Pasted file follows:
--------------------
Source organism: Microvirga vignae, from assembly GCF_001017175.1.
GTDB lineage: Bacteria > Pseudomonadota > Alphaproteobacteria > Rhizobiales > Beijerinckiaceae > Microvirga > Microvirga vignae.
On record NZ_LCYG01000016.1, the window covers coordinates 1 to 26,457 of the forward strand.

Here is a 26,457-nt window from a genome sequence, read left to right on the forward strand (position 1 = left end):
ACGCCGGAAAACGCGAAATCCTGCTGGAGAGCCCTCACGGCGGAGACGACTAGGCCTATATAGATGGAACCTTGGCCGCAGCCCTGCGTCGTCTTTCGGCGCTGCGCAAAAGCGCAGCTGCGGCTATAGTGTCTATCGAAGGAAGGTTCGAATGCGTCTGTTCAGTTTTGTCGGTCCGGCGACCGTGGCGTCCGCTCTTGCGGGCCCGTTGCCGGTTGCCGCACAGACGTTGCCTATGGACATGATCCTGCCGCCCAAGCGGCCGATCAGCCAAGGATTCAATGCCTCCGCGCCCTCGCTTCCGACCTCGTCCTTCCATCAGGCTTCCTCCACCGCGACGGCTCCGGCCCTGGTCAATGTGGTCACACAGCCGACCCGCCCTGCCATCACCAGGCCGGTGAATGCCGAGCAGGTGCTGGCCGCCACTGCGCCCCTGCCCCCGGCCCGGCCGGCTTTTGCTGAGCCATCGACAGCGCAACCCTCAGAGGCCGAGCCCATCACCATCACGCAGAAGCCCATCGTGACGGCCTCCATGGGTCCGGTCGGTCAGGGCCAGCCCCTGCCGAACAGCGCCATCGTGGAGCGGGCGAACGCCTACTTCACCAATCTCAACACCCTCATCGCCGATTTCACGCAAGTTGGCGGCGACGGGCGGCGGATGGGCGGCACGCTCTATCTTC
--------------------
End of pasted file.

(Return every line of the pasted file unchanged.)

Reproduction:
Source organism: Microvirga vignae, from assembly GCF_001017175.1.
GTDB lineage: Bacteria > Pseudomonadota > Alphaproteobacteria > Rhizobiales > Beijerinckiaceae > Microvirga > Microvirga vignae.
On record NZ_LCYG01000016.1, the window covers coordinates 1 to 26,457 of the forward strand.

Here is a 26,457-nt window from a genome sequence, read left to right on the forward strand (position 1 = left end):
ACGCCGGAAAACGCGAAATCCTGCTGGAGAGCCCTCACGGCGGAGACGACTAGGCCTATATAGATGGAACCTTGGCCGCAGCCCTGCGTCGTCTTTCGGCGCTGCGCAAAAGCGCAGCTGCGGCTATAGTGTCTATCGAAGGAAGGTTCGAATGCGTCTGTTCAGTTTTGTCGGTCCGGCGACCGTGGCGTCCGCTCTTGCGGGCCCGTTGCCGGTTGCCGCACAGACGTTGCCTATGGACATGATCCTGCCGCCCAAGCGGCCGATCAGCCAAGGATTCAATGCCTCCGCGCCCTCGCTTCCGACCTCGTCCTTCCATCAGGCTTCCTCCACCGCGACGGCTCCGGCCCTGGTCAATGTGGTCACACAGCCGACCCGCCCTGCCATCACCAGGCCGGTGAATGCCGAGCAGGTGCTGGCCGCCACTGCGCCCCTGCCCCCGGCCCGGCCGGCTTTTGCTGAGCCATCGACAGCGCAACCCTCAGAGGCCGAGCCCATCACCATCACGCAGAAGCCCATCGTGACGGCCTCCATGGGTCCGGTCGGTCAGGGCCAGCCCCTGCCGAACAGCGCCATCGTGGAGCGGGCGAACGCCTACTTCACCAATCTCAACACCCTCATCGCCGATTTCACGCAAGTTGGCGGCGACGGGCGGCGGATGGGCGGCACGCTCTATCTTC